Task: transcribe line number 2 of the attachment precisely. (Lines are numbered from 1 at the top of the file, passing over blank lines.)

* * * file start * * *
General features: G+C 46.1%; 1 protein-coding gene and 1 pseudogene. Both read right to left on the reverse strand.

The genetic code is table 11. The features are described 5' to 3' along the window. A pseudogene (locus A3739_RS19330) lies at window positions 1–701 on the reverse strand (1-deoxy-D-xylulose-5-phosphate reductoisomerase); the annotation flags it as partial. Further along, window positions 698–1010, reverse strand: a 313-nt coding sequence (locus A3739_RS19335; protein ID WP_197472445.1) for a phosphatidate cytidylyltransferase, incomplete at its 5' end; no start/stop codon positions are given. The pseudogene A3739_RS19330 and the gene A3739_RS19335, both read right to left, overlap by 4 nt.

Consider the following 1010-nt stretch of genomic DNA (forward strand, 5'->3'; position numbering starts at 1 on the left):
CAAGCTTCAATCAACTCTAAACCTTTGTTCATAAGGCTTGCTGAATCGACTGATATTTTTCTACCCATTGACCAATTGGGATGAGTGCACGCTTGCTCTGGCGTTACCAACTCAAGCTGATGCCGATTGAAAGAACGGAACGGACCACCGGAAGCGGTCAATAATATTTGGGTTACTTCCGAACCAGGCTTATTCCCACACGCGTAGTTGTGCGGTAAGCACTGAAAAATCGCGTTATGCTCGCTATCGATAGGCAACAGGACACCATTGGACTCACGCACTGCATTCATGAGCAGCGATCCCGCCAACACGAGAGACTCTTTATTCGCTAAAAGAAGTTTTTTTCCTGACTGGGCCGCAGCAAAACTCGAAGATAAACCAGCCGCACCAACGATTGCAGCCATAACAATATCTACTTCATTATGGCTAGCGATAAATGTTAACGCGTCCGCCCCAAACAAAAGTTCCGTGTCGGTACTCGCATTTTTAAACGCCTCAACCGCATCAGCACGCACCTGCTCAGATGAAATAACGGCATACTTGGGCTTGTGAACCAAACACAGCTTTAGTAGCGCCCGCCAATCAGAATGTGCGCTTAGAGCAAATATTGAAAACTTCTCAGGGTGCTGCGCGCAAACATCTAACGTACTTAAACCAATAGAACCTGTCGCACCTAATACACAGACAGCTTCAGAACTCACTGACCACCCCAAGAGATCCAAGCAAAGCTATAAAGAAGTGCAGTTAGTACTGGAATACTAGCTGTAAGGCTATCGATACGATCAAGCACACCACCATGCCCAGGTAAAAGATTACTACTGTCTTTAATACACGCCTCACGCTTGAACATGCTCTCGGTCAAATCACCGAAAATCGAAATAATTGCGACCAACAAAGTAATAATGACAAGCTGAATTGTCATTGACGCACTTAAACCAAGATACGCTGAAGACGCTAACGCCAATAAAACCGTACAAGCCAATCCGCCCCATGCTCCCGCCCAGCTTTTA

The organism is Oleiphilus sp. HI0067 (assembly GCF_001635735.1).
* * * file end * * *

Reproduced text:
The genetic code is table 11. The features are described 5' to 3' along the window. A pseudogene (locus A3739_RS19330) lies at window positions 1–701 on the reverse strand (1-deoxy-D-xylulose-5-phosphate reductoisomerase); the annotation flags it as partial. Further along, window positions 698–1010, reverse strand: a 313-nt coding sequence (locus A3739_RS19335; protein ID WP_197472445.1) for a phosphatidate cytidylyltransferase, incomplete at its 5' end; no start/stop codon positions are given. The pseudogene A3739_RS19330 and the gene A3739_RS19335, both read right to left, overlap by 4 nt.